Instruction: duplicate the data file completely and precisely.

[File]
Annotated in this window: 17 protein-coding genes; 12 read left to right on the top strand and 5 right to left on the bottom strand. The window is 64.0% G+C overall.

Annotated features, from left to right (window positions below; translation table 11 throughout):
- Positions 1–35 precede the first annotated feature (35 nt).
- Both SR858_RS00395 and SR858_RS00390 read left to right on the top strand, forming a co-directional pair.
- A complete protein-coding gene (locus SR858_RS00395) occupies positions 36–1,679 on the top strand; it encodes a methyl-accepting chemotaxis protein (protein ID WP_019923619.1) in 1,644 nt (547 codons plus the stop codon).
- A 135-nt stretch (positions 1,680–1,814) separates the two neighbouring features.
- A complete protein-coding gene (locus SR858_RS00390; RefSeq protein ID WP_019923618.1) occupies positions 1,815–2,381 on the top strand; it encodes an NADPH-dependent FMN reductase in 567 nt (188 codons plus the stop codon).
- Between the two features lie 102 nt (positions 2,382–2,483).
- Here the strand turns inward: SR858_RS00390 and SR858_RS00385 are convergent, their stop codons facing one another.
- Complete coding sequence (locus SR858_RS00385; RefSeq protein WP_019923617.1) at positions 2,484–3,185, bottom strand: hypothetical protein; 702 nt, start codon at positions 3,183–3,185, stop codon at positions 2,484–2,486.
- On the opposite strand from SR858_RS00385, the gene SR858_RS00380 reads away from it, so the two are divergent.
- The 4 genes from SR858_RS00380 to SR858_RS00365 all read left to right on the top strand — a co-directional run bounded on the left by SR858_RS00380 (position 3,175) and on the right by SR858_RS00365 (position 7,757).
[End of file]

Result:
Annotated in this window: 17 protein-coding genes; 12 read left to right on the top strand and 5 right to left on the bottom strand. The window is 64.0% G+C overall.

Annotated features, from left to right (window positions below; translation table 11 throughout):
- Positions 1–35 precede the first annotated feature (35 nt).
- Both SR858_RS00395 and SR858_RS00390 read left to right on the top strand, forming a co-directional pair.
- A complete protein-coding gene (locus SR858_RS00395) occupies positions 36–1,679 on the top strand; it encodes a methyl-accepting chemotaxis protein (protein ID WP_019923619.1) in 1,644 nt (547 codons plus the stop codon).
- A 135-nt stretch (positions 1,680–1,814) separates the two neighbouring features.
- A complete protein-coding gene (locus SR858_RS00390; RefSeq protein ID WP_019923618.1) occupies positions 1,815–2,381 on the top strand; it encodes an NADPH-dependent FMN reductase in 567 nt (188 codons plus the stop codon).
- Between the two features lie 102 nt (positions 2,382–2,483).
- Here the strand turns inward: SR858_RS00390 and SR858_RS00385 are convergent, their stop codons facing one another.
- Complete coding sequence (locus SR858_RS00385; RefSeq protein WP_019923617.1) at positions 2,484–3,185, bottom strand: hypothetical protein; 702 nt, start codon at positions 3,183–3,185, stop codon at positions 2,484–2,486.
- On the opposite strand from SR858_RS00385, the gene SR858_RS00380 reads away from it, so the two are divergent.
- The 4 genes from SR858_RS00380 to SR858_RS00365 all read left to right on the top strand — a co-directional run bounded on the left by SR858_RS00380 (position 3,175) and on the right by SR858_RS00365 (position 7,757).